• scorbutic
  • He showed that the missing factor in scurvy was present in citrus fruits and tomatoes, also demonstrating that some dried milk preparations were anti-scorbutic and that pasteurization reduced this effect in fresh milk. (wikipedia.org)
  • 1747
  • Now, I had been taught in school that scurvy had been conquered in 1747, when the Scottish physician James Lind proved in one of the first controlled medical experiments that citrus fruits were an effective cure for the disease. (idlewords.com)
  • infants
  • Over the course of fifty years, scurvy would return to torment not just Polar explorers, but thousands of infants born into wealthy European and American homes. (idlewords.com)
  • diseases
  • Scurvy is one of the accompanying diseases of malnutrition (other such micronutrient deficiencies are beriberi or pellagra) and thus is still widespread in areas of the world depending on external food aid. (wikipedia.org)
  • But considering our current dietary habits and their association with lifestyle diseases such as diabetes, could scurvy be making a comeback? (theconversation.com)
  • In the United Kingdom , it has been claimed wartime diseases such as scurvy are being seen in children because of diets high in junk food, which are worse for them than rationing was 70 years ago. (theconversation.com)
  • Africa
  • By the time of arrival, 9 September, at Table Bay in southern Africa, the three ships were so devastated by scurvy that the men of Lancaster's ship, Red Dragon, had to assist the rest of the fleet into the harbor. (wikipedia.org)
  • nutritional
  • The results were especially surprising, Churchill says, because the nutritional bar for preventing scurvy is so low. (slate.com)
  • acid
  • Atkinson inclined to Almroth Wright's theory that scurvy is due to an acid intoxication of the blood caused by bacteria. (idlewords.com)
  • pirates
  • Those Scurvy Rascals is a children's animated series following the adventures of three underwear obsessed pirates. (wikipedia.org)
  • experimental
  • In 1601 Captain Admiral James Lancaster unintentionally performed an experimental study of lemon juice as a preventive for scurvy. (wikipedia.org)
  • people
  • There are rising numbers of scurvy cases in people from developed countries who are overweight and appear to be well fed. (medindia.net)
  • Churchill says the at-risk population he's identified has mostly been left out of the scurvy discussion: socially isolated, low-income people with high rates of mental illness and limited access to fresh food. (slate.com)
  • Some people are more at risk of scurvy than others. (theconversation.com)
  • study
  • Since there's no reason to think Springfield's population is unique, Churchill's study suggests that scurvy could be endemic to communities across the country, and largely undiagnosed. (slate.com)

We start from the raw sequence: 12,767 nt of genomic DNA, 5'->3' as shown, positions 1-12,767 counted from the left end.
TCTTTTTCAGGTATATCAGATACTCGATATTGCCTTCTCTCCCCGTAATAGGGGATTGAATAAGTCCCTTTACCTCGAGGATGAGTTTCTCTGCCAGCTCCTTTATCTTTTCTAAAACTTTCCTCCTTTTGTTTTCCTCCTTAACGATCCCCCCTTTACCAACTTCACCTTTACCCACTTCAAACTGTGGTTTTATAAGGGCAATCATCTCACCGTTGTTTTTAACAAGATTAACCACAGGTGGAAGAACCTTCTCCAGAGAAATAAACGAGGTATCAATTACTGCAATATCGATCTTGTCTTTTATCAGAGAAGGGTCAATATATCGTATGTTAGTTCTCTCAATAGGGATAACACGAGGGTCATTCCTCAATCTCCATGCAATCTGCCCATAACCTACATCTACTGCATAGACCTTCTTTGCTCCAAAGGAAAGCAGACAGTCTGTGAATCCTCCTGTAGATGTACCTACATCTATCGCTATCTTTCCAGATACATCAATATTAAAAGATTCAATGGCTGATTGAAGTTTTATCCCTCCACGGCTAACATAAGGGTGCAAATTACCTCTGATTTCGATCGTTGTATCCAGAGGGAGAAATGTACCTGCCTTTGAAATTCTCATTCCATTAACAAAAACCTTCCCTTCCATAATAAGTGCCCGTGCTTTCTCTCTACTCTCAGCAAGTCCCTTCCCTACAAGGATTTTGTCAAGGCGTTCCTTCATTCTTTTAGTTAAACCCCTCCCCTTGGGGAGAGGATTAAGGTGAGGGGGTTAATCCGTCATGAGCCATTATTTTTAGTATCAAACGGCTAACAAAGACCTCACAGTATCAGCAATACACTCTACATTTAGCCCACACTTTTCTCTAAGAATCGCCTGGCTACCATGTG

• I learned about this topic while I was interviewing Churchill for a radio story on primary care trends and he mentioned the scurvy study as an aside. (slate.com)
  • found
  • When his team started the research, they looked for other clinical studies on scurvy, and "we found almost nothing. (slate.com)
  • Ebot Michell''s "Recp.t for the Scurvy" was found in a 100-page household book "Ebot Michell Her Book 1707″ discovered in a house in Hasfield, Gloucestershire. (thaindian.com)
  • help
  • During his voyages of exploration James Cook collected a number of plant species at various locations which were used to help ward off scurvy amongst his crew. (wikipedia.org)
  • back
  • Back then, scurvy killed more seafarers than storms and shipwrecks combined. (slate.com)
  • George Anson in the early 1740s, in which only 145 men out of 1,300 arrived back home, the majority of them dying of scurvy. (thaindian.com)
  • long
  • Fortunately, Scurvy shouldn't be released before a long time as a figure. (he-man.org)
  • From that point on, we were told, the Royal Navy had required a daily dose of lime juice to be mixed in with sailors' grog, and scurvy ceased to be a problem on long ocean voyages. (idlewords.com)
  • poor
  • As scurvy worsens there can be poor wound healing, personality changes, and finally death from infection or bleeding. (wikipedia.org)
  • pair
  • pants on the poop deck, pants in the hold, pants in the chest where there should be gold, pants in the crows nest, pants at sea, and a big pair of pants where the sail should be- those scurvy rascals! (wikipedia.org)
  • months
  • Scott left a base abundantly stocked with fresh meat, fruits, apples, and lime juice, and headed out on the ice for five months with no protection against scurvy, all the while confident he was not at risk. (idlewords.com)
  • His fleet of four ships departed Torbay in southwest England on 21 April 1601, and scurvy began appearing in three of the ships by 1 August (4 months after sailing). (wikipedia.org)
  • problem
  • Scurvy is a serious problem in underdeveloped countries, in international refugee camps and in populations that subsist mainly on cereal grains. (medindia.net)